Mark Arcamo’s Faceless Portraits to be Unveiled, 27 August

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On August 27, 2016, ’s sequel to a recently concluded show opens to the public. To be shown at , the exhibition is interestingly entitled Interference. It is a comprehensive collection of the artist’s newest works on paper. The collection features 4 sets of portraits, namely, “Configuration,” “Reformed”, “Residual Image,” and “Tampered.”

Interference is essentially a collection of black-and-white portraits distorted by the artist’s signature polygons and colors.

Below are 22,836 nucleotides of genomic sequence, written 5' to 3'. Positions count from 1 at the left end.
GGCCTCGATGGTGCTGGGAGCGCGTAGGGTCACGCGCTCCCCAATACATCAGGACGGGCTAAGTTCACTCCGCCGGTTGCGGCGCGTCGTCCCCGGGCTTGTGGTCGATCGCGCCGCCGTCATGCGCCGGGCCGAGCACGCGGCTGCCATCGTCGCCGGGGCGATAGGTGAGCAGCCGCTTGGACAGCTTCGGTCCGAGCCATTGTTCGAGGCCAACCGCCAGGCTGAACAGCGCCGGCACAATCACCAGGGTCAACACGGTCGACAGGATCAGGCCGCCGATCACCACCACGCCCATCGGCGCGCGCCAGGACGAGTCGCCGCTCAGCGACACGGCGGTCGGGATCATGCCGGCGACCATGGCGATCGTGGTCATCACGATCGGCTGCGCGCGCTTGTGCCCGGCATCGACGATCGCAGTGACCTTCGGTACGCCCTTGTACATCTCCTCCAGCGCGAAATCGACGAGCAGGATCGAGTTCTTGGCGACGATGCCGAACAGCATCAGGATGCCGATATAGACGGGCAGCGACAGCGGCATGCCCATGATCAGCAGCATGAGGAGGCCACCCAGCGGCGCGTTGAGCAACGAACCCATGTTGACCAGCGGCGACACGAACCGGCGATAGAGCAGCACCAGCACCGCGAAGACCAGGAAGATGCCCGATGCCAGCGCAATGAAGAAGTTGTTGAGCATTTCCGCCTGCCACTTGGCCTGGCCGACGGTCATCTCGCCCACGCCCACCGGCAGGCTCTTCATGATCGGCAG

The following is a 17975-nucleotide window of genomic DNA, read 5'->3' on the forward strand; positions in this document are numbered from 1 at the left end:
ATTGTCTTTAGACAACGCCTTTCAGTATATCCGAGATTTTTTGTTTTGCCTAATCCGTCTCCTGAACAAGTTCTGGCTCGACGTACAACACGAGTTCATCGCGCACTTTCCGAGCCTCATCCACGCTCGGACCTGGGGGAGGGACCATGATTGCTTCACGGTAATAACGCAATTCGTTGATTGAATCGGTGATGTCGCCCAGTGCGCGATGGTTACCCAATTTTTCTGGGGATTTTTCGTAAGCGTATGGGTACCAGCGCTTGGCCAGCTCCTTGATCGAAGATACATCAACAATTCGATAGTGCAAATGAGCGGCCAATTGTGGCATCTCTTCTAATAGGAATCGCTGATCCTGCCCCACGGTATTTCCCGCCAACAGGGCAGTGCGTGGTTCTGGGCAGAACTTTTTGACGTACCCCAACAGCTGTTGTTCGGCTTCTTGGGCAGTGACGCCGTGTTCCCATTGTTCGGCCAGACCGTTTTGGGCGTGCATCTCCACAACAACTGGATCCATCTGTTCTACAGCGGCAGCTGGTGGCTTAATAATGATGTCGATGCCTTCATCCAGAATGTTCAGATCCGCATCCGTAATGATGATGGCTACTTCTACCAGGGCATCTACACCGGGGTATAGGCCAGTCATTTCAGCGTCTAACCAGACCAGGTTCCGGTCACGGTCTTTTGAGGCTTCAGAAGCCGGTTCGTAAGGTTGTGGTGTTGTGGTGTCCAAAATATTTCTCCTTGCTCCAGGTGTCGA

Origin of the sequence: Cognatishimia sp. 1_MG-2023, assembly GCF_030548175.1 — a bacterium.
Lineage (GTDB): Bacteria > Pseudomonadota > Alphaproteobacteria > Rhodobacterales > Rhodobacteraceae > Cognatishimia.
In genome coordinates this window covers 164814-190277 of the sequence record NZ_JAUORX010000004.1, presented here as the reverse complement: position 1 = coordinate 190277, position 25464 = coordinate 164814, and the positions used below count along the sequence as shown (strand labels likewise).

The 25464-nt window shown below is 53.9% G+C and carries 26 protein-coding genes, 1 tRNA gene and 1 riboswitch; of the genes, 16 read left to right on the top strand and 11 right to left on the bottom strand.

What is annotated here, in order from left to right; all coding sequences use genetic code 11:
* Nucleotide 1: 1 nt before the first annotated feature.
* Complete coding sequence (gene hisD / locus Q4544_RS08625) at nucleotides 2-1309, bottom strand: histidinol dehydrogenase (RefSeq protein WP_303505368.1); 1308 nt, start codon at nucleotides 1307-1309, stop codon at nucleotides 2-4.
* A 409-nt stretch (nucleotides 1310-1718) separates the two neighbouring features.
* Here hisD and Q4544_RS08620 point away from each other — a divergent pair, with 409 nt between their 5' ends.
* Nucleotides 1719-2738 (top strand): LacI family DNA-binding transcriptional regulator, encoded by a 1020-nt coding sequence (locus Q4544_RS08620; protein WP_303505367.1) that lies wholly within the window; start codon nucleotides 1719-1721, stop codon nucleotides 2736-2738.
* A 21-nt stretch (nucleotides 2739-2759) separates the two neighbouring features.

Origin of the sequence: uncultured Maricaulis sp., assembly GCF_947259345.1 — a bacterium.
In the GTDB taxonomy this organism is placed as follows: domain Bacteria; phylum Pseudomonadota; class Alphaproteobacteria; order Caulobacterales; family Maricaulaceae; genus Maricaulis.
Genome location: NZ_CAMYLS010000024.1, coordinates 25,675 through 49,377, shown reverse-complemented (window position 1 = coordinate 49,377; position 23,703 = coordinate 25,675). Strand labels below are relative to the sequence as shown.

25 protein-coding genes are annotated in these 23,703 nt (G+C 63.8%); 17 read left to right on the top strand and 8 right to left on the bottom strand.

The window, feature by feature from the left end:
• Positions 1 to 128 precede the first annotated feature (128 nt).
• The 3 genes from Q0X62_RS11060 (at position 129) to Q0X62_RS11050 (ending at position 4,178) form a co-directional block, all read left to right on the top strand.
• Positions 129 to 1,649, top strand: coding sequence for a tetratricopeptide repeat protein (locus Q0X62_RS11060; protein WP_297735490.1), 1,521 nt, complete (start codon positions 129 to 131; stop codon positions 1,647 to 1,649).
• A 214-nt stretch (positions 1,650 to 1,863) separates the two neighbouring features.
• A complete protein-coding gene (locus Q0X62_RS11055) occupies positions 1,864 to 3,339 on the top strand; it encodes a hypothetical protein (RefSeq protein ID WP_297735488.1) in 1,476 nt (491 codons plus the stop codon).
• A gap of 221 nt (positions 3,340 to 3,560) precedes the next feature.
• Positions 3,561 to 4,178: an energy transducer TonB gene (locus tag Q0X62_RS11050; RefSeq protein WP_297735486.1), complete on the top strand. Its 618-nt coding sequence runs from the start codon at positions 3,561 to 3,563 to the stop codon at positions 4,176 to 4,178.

In Interference, Mark Arcamo reflects on the influence of social media in shaping viewpoints as well as on the character of users on social media. Inspired by American spoken word artist Prince Ea’s “Can We Auto-Correct Humanity?” Arcamo creates faceless and nameless portraits that seem to allude the whimsically filtered headshots of avid social media users. The artist is also inspired by his current views on issues like media overstimulation, anonymity, and oversharing.

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